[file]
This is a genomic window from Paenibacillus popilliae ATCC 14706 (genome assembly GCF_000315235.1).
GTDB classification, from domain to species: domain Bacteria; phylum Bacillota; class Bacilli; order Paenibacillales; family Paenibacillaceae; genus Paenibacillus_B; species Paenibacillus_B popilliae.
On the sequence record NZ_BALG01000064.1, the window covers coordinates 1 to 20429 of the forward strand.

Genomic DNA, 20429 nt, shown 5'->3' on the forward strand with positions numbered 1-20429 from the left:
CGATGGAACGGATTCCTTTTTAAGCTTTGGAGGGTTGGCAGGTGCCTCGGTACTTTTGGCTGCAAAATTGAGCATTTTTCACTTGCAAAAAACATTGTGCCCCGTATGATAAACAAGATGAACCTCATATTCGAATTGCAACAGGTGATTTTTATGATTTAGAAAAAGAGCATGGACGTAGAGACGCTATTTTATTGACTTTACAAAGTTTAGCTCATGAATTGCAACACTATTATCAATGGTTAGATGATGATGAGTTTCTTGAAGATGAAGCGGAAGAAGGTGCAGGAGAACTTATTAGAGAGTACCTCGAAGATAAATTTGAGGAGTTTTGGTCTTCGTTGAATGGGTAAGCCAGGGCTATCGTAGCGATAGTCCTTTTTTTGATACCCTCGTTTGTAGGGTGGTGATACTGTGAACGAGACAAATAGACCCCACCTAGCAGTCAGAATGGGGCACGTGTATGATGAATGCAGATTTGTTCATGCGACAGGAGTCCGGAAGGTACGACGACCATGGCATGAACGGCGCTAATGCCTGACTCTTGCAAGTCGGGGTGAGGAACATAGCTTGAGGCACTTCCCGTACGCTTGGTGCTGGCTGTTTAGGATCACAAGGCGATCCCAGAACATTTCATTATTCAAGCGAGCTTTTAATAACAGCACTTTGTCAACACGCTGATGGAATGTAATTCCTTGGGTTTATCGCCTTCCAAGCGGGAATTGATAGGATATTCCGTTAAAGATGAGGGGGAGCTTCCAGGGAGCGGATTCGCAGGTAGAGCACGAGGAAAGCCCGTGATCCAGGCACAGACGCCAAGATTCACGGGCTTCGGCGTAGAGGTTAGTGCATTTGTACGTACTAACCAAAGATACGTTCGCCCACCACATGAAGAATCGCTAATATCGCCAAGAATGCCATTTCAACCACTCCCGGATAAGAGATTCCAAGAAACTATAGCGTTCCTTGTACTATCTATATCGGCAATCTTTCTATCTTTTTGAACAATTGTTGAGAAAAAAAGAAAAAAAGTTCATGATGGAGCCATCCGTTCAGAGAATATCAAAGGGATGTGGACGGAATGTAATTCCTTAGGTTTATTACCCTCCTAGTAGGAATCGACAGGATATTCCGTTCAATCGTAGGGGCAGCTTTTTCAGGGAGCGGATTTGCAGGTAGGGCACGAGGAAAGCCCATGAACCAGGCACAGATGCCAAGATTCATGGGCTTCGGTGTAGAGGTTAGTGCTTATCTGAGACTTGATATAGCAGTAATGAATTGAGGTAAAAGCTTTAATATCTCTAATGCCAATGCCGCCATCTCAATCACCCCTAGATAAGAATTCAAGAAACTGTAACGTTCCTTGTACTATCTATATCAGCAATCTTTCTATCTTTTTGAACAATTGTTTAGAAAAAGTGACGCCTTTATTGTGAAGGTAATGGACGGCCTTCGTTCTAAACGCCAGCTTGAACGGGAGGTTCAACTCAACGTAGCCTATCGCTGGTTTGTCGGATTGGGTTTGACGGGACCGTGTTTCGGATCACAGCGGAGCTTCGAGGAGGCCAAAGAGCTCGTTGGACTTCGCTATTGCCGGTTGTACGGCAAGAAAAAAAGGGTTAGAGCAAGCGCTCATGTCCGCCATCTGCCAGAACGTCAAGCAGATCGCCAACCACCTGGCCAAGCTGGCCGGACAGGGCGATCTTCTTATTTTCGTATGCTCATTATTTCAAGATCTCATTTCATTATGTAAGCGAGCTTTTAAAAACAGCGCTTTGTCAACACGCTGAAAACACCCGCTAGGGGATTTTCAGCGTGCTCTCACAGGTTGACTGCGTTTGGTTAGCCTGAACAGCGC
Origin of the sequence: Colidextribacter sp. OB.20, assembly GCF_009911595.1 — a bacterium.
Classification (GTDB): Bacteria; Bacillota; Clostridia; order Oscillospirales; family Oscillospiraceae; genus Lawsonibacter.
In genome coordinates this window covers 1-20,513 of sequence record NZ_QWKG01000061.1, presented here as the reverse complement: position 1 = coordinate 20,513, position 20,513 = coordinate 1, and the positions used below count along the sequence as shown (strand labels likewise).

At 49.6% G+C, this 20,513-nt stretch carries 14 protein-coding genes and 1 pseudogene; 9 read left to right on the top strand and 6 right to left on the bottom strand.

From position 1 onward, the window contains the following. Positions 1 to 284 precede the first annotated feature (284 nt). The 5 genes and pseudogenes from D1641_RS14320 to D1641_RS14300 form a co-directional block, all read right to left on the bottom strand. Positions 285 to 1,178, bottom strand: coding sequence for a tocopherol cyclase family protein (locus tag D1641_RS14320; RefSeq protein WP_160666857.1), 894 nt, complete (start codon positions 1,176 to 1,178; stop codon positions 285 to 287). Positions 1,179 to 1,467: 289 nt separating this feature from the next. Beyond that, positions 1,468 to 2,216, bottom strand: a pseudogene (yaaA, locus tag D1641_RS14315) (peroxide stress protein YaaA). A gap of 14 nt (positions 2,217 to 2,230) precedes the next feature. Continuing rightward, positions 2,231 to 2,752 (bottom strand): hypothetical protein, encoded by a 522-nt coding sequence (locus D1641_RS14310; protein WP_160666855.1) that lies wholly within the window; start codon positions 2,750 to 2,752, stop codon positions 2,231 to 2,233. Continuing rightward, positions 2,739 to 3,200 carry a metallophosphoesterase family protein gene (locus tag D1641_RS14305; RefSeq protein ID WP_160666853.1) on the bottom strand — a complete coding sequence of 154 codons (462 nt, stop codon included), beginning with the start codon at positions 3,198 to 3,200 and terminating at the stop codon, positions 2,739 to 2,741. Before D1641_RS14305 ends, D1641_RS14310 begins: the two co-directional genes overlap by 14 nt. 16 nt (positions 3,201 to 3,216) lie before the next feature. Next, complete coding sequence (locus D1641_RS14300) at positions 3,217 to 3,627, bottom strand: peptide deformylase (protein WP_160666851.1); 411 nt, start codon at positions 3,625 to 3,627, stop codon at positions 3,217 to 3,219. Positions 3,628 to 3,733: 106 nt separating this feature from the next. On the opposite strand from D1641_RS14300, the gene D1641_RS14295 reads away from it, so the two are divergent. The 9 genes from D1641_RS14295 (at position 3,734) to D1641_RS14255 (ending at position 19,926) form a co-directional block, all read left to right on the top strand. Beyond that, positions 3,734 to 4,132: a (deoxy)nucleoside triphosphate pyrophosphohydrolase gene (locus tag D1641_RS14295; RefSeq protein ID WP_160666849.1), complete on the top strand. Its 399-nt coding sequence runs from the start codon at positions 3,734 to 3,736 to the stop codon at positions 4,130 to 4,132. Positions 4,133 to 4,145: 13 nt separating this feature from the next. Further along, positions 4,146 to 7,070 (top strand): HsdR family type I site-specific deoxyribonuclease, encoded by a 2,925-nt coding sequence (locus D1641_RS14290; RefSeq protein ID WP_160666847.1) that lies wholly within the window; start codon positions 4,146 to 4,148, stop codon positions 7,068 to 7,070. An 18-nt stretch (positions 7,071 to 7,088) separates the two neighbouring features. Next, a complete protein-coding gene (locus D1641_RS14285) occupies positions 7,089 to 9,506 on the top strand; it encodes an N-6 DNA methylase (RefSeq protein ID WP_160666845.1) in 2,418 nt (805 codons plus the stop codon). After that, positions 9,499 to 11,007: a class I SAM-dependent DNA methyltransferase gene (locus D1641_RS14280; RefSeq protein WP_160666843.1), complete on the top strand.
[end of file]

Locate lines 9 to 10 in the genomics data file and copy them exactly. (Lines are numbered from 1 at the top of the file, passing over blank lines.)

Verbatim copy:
At 49.6% G+C, this 20,513-nt stretch carries 14 protein-coding genes and 1 pseudogene; 9 read left to right on the top strand and 6 right to left on the bottom strand.

From position 1 onward, the window contains the following. Positions 1 to 284 precede the first annotated feature (284 nt). The 5 genes and pseudogenes from D1641_RS14320 to D1641_RS14300 form a co-directional block, all read right to left on the bottom strand. Positions 285 to 1,178, bottom strand: coding sequence for a tocopherol cyclase family protein (locus tag D1641_RS14320; RefSeq protein WP_160666857.1), 894 nt, complete (start codon positions 1,176 to 1,178; stop codon positions 285 to 287). Positions 1,179 to 1,467: 289 nt separating this feature from the next. Beyond that, positions 1,468 to 2,216, bottom strand: a pseudogene (yaaA, locus tag D1641_RS14315) (peroxide stress protein YaaA). A gap of 14 nt (positions 2,217 to 2,230) precedes the next feature. Continuing rightward, positions 2,231 to 2,752 (bottom strand): hypothetical protein, encoded by a 522-nt coding sequence (locus D1641_RS14310; protein WP_160666855.1) that lies wholly within the window; start codon positions 2,750 to 2,752, stop codon positions 2,231 to 2,233. Continuing rightward, positions 2,739 to 3,200 carry a metallophosphoesterase family protein gene (locus tag D1641_RS14305; RefSeq protein ID WP_160666853.1) on the bottom strand — a complete coding sequence of 154 codons (462 nt, stop codon included), beginning with the start codon at positions 3,198 to 3,200 and terminating at the stop codon, positions 2,739 to 2,741. Before D1641_RS14305 ends, D1641_RS14310 begins: the two co-directional genes overlap by 14 nt. 16 nt (positions 3,201 to 3,216) lie before the next feature. Next, complete coding sequence (locus D1641_RS14300) at positions 3,217 to 3,627, bottom strand: peptide deformylase (protein WP_160666851.1); 411 nt, start codon at positions 3,625 to 3,627, stop codon at positions 3,217 to 3,219. Positions 3,628 to 3,733: 106 nt separating this feature from the next. On the opposite strand from D1641_RS14300, the gene D1641_RS14295 reads away from it, so the two are divergent. The 9 genes from D1641_RS14295 (at position 3,734) to D1641_RS14255 (ending at position 19,926) form a co-directional block, all read left to right on the top strand. Beyond that, positions 3,734 to 4,132: a (deoxy)nucleoside triphosphate pyrophosphohydrolase gene (locus tag D1641_RS14295; RefSeq protein ID WP_160666849.1), complete on the top strand. Its 399-nt coding sequence runs from the start codon at positions 3,734 to 3,736 to the stop codon at positions 4,130 to 4,132. Positions 4,133 to 4,145: 13 nt separating this feature from the next. Further along, positions 4,146 to 7,070 (top strand): HsdR family type I site-specific deoxyribonuclease, encoded by a 2,925-nt coding sequence (locus D1641_RS14290; RefSeq protein ID WP_160666847.1) that lies wholly within the window; start codon positions 4,146 to 4,148, stop codon positions 7,068 to 7,070. An 18-nt stretch (positions 7,071 to 7,088) separates the two neighbouring features. Next, a complete protein-coding gene (locus D1641_RS14285) occupies positions 7,089 to 9,506 on the top strand; it encodes an N-6 DNA methylase (RefSeq protein ID WP_160666845.1) in 2,418 nt (805 codons plus the stop codon). After that, positions 9,499 to 11,007: a class I SAM-dependent DNA methyltransferase gene (locus D1641_RS14280; RefSeq protein WP_160666843.1), complete on the top strand.